High-feature customers want luxury-car refinement and appointments, along with capability and durability. LTZ brings chrome accents on bumpers, front grille, mirror caps, door handles; the hockey-stick beltline; power/heated outside mirrors; and leather interior.

High Country features an exclusive grille design with chrome/bronze finish, body-color accents, chrome assist steps, and power up/down tailgate. Base prices range from $39,395 for the Work Truck to $57,795 for the High Country.

Six engine/transmission combinations add to the range of possible choices for performance, efficiency, and value. New 5.3-liter and 6.2-liter V-8s feature industry-first Dynamic Fuel Management that actively shuts off cylinders in various combinations to optimize fuel economy. The result is instant power when needed, and impressive fuel economy numbers.

My LT Trail Boss with a 5.3-liter Ecotec3 V-8 engine and an eight-speed automatic transmission was rated for 15 mpg city/20 highway/17 combined. Driving mostly on neighborhood streets and mountain roads, I averaged 16 mpg.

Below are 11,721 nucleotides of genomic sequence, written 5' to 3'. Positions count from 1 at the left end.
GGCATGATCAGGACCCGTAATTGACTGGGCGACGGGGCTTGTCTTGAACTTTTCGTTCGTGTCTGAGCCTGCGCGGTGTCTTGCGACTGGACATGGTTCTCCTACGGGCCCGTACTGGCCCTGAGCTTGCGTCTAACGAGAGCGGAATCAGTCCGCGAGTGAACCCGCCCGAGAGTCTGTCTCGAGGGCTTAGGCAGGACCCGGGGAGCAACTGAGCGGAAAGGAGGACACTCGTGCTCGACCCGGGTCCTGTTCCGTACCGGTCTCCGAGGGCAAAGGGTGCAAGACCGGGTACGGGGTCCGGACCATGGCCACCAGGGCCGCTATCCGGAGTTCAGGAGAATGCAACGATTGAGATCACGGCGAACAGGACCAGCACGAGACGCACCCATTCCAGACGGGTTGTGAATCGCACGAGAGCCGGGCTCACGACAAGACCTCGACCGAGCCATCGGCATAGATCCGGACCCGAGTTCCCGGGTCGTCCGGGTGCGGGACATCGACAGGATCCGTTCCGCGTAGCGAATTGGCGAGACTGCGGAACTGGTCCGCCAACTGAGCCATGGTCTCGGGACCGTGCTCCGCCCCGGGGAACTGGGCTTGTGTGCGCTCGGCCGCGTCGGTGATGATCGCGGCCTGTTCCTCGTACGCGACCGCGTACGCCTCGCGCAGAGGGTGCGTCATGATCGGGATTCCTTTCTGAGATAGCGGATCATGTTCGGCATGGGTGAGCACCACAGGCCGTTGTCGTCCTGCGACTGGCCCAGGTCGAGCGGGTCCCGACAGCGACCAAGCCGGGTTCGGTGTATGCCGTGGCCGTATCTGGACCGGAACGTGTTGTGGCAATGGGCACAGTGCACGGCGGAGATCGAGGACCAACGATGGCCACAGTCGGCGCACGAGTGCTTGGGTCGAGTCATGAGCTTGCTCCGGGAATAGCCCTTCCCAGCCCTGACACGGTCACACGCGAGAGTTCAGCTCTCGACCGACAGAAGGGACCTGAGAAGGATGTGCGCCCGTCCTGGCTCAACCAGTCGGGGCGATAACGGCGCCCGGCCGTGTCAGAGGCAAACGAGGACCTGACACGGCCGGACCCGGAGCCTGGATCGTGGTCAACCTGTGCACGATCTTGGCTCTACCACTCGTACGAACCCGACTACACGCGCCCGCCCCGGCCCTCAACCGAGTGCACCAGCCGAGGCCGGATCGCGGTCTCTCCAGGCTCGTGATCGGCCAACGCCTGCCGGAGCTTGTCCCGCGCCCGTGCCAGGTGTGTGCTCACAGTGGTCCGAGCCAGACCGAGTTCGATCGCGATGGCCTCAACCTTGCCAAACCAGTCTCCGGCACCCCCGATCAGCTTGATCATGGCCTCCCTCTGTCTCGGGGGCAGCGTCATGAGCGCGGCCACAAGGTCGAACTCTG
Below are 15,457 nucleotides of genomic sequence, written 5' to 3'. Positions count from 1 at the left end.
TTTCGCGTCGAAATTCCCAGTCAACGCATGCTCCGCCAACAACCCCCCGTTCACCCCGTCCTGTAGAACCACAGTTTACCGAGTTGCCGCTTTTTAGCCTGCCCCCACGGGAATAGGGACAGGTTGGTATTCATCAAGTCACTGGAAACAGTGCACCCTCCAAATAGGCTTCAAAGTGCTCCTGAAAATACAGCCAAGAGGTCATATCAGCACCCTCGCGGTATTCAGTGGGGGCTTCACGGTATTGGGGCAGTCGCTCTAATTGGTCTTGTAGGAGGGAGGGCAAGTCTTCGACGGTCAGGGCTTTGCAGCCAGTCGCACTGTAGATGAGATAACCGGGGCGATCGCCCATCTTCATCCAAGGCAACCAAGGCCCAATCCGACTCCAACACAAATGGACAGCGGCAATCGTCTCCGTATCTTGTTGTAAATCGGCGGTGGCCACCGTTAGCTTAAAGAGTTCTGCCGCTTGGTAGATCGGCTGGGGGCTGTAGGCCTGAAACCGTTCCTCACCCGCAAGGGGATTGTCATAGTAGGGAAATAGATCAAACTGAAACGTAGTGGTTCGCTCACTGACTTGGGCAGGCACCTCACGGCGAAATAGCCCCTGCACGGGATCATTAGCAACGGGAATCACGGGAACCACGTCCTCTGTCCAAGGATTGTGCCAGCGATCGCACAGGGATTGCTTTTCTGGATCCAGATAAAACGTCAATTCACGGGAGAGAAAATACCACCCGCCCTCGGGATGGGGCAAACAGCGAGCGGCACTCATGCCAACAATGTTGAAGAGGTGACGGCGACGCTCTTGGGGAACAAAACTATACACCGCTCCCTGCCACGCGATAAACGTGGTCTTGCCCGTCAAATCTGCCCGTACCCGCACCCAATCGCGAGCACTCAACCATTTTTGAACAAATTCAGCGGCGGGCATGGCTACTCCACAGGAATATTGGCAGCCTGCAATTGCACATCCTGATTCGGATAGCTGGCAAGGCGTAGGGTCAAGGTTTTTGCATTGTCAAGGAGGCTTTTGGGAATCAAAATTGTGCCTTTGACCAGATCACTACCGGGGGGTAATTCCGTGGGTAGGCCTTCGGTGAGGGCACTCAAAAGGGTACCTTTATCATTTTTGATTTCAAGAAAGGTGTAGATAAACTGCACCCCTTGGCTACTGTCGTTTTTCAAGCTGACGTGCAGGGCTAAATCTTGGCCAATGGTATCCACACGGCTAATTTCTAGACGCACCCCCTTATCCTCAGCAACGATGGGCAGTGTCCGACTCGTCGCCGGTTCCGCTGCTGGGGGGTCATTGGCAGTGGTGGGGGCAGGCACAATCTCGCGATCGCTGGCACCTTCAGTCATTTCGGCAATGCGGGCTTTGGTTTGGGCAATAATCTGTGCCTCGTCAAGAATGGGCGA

My Silverado had a lift assist/power-lock tailgate, LED Durabed lighting, and large corner steps in the rear bumper with a convenient hand-hold in the bed lip. Large stacked LED taillights butted up against the sides of the tailgate. A Bed Protection Package ($635) included Chevytec rugged, textured spray-on liner in the bed and rear wheel wells.

The standard trailering equipment included a hitch, seven-pin and four-pin connectors and hitch guidance, which adds a backup view with dynamic guidelines to enable careful maneuvering to connect quickly and accurately.

An Advanced Trailering package ($240) added trailer tire pressure and temperature monitoring, hitch guidance with hitch view (a zoomed-in overhead view with guideline, image adjustment, pan/zoom/tilt; automatic parking brake when shifting from reverse to park; and a camera view to check the trailer when driving), and Advance Trailering System (in-vehicle components and controls). A Trailer Brake Controller ($275) allows the driver to adjust the amount of braking applied to the trailer wheels.